What does it mean to be a person without a country? The 14th Amendment of the US Constitution enshrined the long-held principle that birth in the United States conferred citizenship. But efforts are now underway – by some members of Congress and by some state legislators – to challenge that concept of American citizenship as a birthright. France has deported hundreds of Roma on the grounds that they have no right to stay as citizens of the European Union. Two weeks ago India and Bangladesh announced that they intend to address the stateless condition of some 50,000 Biharis on their border. In the October 24th Washington History Seminar, Linda K. Kerber examined these developments in the context of the history of statelessness in the 20th century, focusing on the evolution of the sixty-year-old UN convention on refugees and stateless persons, a document the United States has not signed.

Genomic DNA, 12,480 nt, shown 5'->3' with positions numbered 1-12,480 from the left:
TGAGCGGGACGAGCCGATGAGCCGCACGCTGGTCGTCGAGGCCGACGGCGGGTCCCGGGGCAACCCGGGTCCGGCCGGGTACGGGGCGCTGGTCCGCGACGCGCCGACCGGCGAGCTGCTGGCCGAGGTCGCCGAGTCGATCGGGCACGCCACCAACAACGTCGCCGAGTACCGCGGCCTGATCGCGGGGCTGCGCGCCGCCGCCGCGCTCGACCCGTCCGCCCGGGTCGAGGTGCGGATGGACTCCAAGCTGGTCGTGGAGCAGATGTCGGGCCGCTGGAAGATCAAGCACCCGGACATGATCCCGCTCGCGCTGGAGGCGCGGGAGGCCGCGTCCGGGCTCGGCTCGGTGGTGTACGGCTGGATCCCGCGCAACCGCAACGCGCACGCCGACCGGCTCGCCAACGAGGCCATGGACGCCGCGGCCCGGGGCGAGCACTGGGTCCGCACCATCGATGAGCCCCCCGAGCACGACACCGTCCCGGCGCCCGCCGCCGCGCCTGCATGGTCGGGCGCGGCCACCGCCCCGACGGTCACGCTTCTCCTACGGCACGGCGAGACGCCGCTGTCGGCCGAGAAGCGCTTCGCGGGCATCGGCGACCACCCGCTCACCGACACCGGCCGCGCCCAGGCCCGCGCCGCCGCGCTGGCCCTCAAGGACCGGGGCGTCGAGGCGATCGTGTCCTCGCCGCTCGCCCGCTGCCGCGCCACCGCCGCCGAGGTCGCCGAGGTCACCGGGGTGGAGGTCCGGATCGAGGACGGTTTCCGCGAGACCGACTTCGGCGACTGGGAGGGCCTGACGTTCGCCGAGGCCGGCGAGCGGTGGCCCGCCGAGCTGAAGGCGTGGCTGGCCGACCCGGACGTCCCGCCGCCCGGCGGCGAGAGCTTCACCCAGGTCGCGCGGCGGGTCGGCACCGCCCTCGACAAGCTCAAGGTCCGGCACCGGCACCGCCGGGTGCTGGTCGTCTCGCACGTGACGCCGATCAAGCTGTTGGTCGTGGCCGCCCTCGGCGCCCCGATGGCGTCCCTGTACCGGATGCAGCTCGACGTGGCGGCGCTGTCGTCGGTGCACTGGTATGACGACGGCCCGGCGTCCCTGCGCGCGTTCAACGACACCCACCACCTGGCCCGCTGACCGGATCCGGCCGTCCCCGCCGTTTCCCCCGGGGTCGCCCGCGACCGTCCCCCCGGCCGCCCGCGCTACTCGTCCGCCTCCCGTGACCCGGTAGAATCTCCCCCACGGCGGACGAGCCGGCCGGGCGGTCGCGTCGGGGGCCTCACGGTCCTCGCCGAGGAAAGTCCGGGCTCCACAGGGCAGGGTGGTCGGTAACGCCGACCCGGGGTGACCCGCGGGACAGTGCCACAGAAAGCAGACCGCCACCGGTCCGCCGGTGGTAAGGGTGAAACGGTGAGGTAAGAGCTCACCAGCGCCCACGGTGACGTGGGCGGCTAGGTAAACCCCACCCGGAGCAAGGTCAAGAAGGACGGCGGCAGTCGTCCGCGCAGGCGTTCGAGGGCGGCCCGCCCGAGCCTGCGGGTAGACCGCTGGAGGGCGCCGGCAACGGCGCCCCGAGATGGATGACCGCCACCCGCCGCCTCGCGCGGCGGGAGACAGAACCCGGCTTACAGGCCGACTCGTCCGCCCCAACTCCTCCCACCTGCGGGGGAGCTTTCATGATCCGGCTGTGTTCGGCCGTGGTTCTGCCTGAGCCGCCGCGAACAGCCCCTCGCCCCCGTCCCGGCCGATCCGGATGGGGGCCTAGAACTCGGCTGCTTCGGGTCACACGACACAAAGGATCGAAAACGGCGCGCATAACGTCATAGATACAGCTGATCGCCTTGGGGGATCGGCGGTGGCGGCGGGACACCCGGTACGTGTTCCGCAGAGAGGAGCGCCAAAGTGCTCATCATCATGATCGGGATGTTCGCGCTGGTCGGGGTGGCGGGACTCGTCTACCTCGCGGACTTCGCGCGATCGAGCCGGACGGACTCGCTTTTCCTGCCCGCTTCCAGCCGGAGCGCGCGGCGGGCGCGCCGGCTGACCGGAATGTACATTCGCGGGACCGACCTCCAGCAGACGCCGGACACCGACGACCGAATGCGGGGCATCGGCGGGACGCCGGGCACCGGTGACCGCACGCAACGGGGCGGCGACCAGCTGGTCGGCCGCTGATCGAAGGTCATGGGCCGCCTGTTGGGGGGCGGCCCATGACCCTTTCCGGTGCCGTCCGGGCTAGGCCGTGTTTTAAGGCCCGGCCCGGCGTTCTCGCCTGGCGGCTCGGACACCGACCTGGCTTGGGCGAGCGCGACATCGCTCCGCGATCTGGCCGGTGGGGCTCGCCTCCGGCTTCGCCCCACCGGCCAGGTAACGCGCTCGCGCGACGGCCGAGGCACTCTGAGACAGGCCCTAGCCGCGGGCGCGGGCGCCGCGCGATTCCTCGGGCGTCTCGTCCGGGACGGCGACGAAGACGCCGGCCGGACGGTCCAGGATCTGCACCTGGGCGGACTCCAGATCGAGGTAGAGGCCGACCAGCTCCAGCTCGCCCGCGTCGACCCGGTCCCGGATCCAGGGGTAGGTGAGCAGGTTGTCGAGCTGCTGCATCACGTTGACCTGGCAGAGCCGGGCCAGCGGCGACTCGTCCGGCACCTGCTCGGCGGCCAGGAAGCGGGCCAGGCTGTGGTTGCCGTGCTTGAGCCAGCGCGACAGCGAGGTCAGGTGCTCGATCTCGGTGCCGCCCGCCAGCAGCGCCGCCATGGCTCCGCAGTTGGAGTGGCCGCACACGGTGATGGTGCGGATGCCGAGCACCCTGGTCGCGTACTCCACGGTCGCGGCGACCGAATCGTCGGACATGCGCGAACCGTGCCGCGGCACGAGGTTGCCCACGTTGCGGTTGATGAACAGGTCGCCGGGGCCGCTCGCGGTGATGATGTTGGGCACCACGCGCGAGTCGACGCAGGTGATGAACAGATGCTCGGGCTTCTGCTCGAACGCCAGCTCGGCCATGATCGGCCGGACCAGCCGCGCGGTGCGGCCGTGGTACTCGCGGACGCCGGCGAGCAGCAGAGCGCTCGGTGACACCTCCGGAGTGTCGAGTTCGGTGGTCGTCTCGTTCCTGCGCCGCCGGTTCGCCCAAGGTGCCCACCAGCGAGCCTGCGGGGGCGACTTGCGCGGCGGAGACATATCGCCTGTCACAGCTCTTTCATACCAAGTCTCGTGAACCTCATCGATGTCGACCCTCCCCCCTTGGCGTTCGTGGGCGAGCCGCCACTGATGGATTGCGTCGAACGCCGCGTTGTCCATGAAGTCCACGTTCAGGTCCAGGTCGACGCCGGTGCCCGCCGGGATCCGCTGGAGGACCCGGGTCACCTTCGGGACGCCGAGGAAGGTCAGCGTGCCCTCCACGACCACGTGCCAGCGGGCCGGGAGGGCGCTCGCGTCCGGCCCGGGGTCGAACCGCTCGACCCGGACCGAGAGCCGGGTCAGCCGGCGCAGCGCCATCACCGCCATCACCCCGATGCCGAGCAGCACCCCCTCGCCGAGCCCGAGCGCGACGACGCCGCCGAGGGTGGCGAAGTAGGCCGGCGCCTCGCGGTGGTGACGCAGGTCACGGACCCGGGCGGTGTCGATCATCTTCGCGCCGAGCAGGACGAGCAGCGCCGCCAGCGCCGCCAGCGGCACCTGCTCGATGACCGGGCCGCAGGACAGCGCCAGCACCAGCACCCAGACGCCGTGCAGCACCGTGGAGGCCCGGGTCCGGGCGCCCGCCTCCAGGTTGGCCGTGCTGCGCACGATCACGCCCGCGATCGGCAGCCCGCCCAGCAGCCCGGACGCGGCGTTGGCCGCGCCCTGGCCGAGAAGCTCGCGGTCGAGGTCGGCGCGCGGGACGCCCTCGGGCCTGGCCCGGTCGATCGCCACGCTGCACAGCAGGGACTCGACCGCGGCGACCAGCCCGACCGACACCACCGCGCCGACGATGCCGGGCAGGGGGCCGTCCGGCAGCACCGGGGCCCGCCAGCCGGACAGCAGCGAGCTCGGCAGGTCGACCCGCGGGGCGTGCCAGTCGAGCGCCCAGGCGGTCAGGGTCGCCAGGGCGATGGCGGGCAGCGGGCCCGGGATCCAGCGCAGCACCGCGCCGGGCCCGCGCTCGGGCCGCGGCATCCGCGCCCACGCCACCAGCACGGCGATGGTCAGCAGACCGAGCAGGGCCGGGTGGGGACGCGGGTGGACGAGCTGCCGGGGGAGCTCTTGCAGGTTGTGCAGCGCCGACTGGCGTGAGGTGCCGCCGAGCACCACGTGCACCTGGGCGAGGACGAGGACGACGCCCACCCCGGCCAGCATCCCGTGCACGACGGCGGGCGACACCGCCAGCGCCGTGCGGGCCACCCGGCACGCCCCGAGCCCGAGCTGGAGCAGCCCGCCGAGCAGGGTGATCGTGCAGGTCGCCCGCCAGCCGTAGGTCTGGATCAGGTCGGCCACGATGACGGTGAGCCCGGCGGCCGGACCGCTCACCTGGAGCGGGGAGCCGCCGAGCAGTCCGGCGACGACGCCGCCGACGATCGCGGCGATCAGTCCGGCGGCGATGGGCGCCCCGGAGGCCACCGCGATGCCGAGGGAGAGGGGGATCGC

A past President of the American Historical Association, Kerber is the May Brodbeck Professor of History at the University of Iowa. In her writing and teaching she has emphasized the history of citizenship, gender, and authority. Her books include No Constitutional Right to Be Ladies: Women and the Obligations of Citizenship (1998).
A webcast of Kerber’s seminar is available at Statelessness in 20th Century America.
The Washington History Seminar is a joint venture of the National History Center and the Wilson Center, with assistance from the Society for Historians of American Foreign Relations.